In a first, a flock of Bar-headed geese was sighted at a wetland in Kashmir on Sunday.
A statement said the geese which breed in Ladakh and visit Gharana wetland in Jammu during winters was sighted in Manibugh wetland of Pampore in south Kashmir’s Pulwama district.
“A flock of 23 Bar-headed geese were seen and recorded by the officials of the Department of Wildlife Protection and a researcher of Kashmir University, Iqram ul Haq during early morning hours on December 6,” said the statement.
The Kashmir wetlands particularly Hokersar, Haigam, Shalabugh, Chatlum, Manibugh and Krentchooare are visited by long distance migratory bords as a stopover site.
The statement said more than six lakh migratory waterfowl throng Kashmir wetlands during winters and use these wetlands as a staging or stopover site during the winters.
“These wetlands besides supporting many species of aquatic plants provide critical wintering and breeding habitat for diversity of migratory and resident birds particularly ducks, geese coots and waders,” said the statement.
The statement said the wetlands of Kashmir were of great ecological, social, economic and cultural significance to people. These wetlands fall in the Central Asian Flyway Zone (CAF).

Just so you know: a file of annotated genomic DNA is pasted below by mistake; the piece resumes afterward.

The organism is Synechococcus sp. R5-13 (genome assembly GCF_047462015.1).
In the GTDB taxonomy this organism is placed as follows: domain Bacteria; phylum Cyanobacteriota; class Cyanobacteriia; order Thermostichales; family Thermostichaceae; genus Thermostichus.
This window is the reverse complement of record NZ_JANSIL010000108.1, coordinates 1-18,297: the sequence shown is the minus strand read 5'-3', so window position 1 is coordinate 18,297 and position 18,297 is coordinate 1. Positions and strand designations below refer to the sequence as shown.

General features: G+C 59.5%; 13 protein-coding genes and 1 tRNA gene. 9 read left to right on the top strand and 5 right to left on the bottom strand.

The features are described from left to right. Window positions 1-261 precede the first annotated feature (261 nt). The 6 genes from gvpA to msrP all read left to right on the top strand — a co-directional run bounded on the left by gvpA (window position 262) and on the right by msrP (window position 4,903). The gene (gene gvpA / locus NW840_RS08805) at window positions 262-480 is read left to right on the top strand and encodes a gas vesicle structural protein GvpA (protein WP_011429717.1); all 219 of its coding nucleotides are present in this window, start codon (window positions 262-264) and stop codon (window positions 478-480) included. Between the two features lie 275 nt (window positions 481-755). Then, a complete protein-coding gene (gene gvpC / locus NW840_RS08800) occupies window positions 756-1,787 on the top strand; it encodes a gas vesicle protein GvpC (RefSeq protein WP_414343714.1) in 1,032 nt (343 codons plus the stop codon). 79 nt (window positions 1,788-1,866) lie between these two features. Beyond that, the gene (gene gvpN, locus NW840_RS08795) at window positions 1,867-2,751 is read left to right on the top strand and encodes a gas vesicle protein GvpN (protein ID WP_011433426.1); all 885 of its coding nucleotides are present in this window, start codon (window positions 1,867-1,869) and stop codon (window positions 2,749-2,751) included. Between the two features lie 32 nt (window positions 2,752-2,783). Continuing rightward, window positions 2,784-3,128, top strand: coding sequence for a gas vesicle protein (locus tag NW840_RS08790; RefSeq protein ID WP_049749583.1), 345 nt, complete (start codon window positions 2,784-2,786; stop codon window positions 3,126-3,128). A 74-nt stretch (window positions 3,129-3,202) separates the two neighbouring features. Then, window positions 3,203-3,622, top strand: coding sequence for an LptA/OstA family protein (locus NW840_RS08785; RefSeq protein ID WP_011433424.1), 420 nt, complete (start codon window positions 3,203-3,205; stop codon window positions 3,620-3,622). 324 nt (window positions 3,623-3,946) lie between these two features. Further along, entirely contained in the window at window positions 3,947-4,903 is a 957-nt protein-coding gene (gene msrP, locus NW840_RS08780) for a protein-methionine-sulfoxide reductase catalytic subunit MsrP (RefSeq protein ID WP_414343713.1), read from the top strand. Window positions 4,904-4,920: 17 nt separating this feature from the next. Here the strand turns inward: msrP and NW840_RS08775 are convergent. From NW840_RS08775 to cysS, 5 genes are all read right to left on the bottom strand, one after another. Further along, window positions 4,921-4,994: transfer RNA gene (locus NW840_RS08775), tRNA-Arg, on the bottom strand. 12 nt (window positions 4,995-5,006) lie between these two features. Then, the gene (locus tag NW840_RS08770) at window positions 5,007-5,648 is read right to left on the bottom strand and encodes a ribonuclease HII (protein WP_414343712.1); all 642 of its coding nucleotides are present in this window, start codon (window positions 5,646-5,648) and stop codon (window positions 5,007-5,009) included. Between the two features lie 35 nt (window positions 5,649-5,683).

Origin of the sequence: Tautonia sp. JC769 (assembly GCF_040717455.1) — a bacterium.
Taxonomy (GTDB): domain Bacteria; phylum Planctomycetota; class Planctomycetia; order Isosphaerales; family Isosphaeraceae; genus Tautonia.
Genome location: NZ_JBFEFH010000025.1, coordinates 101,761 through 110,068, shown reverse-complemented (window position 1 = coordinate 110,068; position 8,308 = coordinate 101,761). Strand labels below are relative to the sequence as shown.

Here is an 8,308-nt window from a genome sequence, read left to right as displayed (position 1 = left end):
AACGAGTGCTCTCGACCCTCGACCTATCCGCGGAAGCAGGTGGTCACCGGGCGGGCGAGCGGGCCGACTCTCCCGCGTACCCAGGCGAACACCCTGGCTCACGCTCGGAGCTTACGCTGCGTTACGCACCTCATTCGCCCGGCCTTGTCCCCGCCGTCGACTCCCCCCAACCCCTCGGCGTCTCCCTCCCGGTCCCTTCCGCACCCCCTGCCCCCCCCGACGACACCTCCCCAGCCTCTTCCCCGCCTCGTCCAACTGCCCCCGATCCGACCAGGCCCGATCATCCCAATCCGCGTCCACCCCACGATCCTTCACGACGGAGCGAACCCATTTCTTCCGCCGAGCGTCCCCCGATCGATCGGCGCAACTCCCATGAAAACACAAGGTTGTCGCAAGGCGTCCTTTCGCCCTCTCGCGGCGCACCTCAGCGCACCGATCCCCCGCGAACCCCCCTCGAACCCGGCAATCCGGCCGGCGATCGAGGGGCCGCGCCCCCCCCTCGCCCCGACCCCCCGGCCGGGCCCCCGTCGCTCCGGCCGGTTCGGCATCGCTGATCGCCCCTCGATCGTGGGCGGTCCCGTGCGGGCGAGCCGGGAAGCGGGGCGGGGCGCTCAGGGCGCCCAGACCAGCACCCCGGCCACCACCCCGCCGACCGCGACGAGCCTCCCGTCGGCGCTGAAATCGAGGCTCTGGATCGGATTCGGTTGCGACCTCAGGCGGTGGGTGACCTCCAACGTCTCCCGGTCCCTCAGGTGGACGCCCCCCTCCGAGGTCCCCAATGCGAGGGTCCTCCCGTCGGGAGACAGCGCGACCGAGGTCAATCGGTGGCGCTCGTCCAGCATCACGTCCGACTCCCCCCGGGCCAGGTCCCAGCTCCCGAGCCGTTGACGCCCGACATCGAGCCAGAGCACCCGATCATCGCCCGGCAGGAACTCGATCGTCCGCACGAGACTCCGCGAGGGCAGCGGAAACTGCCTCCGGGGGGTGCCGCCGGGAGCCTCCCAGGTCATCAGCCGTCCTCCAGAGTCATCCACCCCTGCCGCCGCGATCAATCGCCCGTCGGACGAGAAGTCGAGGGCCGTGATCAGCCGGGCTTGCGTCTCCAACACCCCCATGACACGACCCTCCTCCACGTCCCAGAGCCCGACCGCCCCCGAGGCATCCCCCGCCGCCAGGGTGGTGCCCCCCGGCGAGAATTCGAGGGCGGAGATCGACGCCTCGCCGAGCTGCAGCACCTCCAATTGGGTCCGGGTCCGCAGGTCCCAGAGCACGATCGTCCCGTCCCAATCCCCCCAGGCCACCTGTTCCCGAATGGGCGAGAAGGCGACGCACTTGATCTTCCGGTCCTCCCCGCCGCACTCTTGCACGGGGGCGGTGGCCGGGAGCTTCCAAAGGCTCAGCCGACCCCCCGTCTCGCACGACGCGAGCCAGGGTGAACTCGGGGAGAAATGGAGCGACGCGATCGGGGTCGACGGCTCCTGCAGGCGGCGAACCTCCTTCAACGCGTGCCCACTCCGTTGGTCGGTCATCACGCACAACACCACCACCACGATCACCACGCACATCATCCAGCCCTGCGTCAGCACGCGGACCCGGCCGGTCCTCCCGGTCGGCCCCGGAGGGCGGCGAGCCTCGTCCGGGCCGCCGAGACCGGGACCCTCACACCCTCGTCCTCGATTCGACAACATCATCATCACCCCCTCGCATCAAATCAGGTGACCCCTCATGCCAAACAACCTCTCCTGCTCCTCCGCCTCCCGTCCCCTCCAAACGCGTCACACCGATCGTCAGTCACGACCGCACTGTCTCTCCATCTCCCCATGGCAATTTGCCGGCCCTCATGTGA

The Union Ministry of Environment has developed a national action plan for conservation of migratory birds for the period 2018-2023, said the statement.
“The plan has been drawn to support meeting national commitments related to protection and conservation of migratory birds and their habitats under the Convention on Conservation of Migratory Species of Wild Animals (CMS), the Convention on Wetlands of International Importance especially as waterfowl habitats (Ramsar), the Convention on Biological Diversity (CBD), and the Convention on International Trade of Endangered Species (CITES),” said the statement.
It said sighting of the species of waterfowl in the wetland of Kashmir adds importance, charm and glory to it besides other protected wetlands also which are located in its close proximity such as Freshkhori, Chatlum and Krentchoo.
“The first-time arrival of these guests in our wetlands is a welcome step said,” said Regional Wildlife Warden Kashmir, Rashid Y Naqash.
He said this was the result of the fact that the Department of Wildlife Protection was working tirelessly to offer safe and conducive habitat conditions for the migratory birds during their annual to and fro journeys.
“Over the years now the wetlands of Kashmir are recognised on national and international platforms as the best and suitable habitats for lakhs of such winter migratory species in terms of their number and the varieties,” said the statement.